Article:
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the motion of cogs and wheels. This led him to investigate waterwheels and the ways in which the wide variety of water-powered systems evolved over a period of time.

Water power as such probably developed in Britain during the Roman period but in Devon – and with the passing of time – little or no evidence exists from that period. Many water course systems from later periods became compromised or dried up altogether, and any early remains have been lost, distorted or sanitised. However, in Devon, there is archaeological evidence of early water power in the form of remnant mill buildings (many completely rebuilt in the late C19), and leat systems, which would have powered the water wheels.

Early written records of mills in Devon are scarce, however in the 880’s a Will mentions ‘Millburn’ in the Royal Manor of Silverton. The site can probably be identified at a point at which the small River Burn meets the River Exe which topographically would seem to be right.

In England there was mention of around 6000 mills in The Domesday Survey, but none have been found archaeologically. About 95 mills were recorded in Devon at that time. Late medieval Water Mills were probably small rectangular structures with an open linhay on the down-slope side with the water wheel attached to an end wall. Early Post Mills were physically orientated to set the sails into the wind. There is no structural evidence of these in Devon except, perhaps as small mounds on the surface of the ground where the post mill once stood.

In Devon there was a wide distribution of mills, in the Exe and Otter valleys. This coincided with good accessibility to water supplies and rich farmland well suited to growing crops. There seem to be fewer recorded mills in the west of the county. The early mills are known to have been Corn Grinding Mills, although with the evolution of time, mills took on a wide range of functions, as for example Tucking Mills and many other types of mill related to farming and agriculture.

Later, a multitude of industrial milling processes took advantage of specifically designed water systems together with a combination of timber and iron machinery within the mill structures themselves. Tower Mills were often prominent along coastal areas from the C16 onwards, as for example at Empacombe and Fowey . Also, within tidal estuaries, a series of tide mills existed from the C8 onwards, especially within the deep estuaries of rivers such as the Tamar and Dart. Many of these big river systems were navigable by larger boats and the tide mills were important commercially both in terms of agriculture and industry, as for example a very important industrial complex at Totnes. There were, however, often problems of silting, and the working hours of the miller were always dependent on the varying tides.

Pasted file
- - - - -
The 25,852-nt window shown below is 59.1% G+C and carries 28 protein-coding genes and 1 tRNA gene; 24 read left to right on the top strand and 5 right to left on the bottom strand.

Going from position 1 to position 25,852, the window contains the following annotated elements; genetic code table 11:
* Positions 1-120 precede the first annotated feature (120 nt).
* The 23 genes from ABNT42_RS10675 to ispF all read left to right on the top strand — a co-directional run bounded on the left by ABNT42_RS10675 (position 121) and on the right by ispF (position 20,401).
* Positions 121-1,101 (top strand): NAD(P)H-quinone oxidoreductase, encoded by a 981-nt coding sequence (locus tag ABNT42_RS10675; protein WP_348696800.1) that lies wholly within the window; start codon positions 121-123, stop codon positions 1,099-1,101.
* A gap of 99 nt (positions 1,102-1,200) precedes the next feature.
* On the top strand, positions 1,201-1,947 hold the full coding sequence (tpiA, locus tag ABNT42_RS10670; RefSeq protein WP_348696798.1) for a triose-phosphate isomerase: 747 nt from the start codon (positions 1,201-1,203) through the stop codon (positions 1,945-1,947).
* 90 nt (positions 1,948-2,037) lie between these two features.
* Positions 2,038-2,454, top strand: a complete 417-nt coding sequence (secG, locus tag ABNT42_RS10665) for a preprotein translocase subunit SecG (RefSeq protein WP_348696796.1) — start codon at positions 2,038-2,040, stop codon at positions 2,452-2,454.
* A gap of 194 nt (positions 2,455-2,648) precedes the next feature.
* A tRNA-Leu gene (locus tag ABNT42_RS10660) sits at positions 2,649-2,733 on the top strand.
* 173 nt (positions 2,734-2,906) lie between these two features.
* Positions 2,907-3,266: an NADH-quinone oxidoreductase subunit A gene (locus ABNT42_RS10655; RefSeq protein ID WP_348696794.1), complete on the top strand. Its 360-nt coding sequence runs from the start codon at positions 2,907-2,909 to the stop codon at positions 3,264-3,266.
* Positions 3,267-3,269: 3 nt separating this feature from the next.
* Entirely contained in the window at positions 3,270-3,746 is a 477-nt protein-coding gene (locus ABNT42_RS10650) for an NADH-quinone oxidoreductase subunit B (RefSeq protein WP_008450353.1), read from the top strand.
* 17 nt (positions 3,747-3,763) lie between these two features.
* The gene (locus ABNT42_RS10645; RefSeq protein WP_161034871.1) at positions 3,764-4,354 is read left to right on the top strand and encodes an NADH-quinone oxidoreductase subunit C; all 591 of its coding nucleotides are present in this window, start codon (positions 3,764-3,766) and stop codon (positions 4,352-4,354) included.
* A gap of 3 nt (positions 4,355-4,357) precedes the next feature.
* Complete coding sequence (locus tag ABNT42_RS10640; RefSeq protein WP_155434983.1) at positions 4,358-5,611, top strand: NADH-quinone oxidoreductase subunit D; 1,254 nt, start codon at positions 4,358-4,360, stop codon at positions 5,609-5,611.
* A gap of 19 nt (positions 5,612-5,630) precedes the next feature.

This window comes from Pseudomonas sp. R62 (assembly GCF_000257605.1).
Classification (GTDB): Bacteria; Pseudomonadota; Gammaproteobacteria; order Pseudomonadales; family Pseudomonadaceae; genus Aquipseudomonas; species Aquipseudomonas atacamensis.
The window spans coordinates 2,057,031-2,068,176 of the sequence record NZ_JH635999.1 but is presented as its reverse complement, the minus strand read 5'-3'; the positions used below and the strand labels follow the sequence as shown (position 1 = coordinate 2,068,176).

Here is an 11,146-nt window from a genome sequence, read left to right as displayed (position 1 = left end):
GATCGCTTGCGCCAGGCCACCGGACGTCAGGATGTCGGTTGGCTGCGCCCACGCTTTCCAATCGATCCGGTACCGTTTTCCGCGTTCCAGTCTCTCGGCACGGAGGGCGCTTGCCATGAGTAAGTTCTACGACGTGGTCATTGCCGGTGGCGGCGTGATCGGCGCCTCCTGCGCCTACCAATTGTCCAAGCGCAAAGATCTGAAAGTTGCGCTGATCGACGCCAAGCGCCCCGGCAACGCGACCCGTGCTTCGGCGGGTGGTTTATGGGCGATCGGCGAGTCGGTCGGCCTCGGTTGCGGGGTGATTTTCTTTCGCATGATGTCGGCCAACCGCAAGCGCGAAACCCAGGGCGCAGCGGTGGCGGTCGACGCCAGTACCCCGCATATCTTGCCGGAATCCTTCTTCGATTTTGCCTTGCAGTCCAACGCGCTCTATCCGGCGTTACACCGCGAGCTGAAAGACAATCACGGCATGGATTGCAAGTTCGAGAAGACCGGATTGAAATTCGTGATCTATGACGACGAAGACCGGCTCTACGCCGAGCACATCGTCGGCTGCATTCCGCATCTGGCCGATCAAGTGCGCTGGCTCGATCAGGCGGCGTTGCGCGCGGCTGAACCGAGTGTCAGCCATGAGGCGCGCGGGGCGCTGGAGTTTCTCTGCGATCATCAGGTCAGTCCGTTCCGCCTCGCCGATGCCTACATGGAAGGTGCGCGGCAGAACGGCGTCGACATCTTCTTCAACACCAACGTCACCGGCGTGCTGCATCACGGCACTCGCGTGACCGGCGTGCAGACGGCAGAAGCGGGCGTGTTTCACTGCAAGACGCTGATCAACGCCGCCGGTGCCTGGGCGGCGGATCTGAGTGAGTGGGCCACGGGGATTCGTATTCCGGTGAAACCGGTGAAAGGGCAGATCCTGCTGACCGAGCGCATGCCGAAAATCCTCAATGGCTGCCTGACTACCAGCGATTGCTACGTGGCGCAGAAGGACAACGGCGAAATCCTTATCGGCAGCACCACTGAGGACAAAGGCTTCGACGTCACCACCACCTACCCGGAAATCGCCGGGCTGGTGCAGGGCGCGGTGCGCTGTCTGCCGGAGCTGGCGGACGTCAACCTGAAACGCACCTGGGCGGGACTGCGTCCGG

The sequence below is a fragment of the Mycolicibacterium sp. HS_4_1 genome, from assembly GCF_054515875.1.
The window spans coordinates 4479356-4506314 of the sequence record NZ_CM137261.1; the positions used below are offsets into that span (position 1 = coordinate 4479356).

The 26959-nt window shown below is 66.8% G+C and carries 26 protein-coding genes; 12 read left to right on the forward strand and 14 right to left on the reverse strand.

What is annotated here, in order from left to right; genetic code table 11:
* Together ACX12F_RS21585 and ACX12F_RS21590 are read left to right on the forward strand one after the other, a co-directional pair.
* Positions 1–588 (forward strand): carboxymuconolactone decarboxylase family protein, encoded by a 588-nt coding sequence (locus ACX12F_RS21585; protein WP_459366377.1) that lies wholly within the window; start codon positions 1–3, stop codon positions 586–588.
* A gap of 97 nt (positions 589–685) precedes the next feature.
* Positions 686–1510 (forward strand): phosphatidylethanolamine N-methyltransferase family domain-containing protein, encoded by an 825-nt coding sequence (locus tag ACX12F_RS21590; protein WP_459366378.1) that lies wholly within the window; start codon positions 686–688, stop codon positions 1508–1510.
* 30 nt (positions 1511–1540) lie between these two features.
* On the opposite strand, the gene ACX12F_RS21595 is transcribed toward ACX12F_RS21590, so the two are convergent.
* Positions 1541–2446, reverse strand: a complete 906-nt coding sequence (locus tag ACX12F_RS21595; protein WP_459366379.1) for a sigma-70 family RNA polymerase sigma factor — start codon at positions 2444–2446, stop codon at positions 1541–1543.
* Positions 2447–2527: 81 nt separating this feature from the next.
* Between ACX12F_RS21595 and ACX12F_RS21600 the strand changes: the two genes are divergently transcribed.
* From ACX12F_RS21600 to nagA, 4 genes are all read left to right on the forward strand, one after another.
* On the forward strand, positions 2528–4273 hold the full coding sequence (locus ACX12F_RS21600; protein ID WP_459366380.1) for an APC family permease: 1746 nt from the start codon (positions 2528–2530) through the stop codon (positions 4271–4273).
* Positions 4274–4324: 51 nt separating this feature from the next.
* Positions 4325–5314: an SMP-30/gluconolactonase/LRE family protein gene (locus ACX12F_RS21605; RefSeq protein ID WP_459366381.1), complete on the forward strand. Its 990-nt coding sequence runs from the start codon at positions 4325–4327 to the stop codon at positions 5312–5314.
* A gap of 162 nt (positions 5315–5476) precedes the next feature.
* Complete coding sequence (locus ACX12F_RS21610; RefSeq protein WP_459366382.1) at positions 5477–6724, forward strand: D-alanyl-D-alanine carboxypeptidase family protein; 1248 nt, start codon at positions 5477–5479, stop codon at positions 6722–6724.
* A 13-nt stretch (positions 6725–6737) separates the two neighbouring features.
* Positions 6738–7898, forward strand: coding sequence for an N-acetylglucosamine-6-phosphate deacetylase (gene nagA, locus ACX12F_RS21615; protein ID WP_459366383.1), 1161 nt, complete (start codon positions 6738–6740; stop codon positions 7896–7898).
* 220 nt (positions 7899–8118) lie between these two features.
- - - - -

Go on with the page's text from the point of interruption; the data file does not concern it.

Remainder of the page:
Inland, mills needed a good head of water to operate efficiently, and weirs and leats were constructed to extract water from the river to power the water wheels. Today, a bank along the contour of a hill will be the only clue to an old mill leat. Depending on the fall of water, a water wheel was either over-shot or breast-shot. On low lying land an under-shot wheel with wide paddles would be used to make maximum use of the water flow.

Some larger mill buildings still remain in the landscape today but now very often have new uses. In Exeter, for instance, most mills had gone by about 1820, and the same might be reflected elsewhere in the county. This fascinating insight into the history of water mills in Devon was well received and gave the audience much food for thought.

Janet Cambridge


Martin Watts

1st October 2007

The first of the PDAS winter meeting lectures was delivered by Martin Watts, who described the historical impact of water mills and windmills in Devon.

Although Martin’s initial training was in art, his main interest lay in wood – especially moving wooden objects – including amongst other things,


Lecture Reports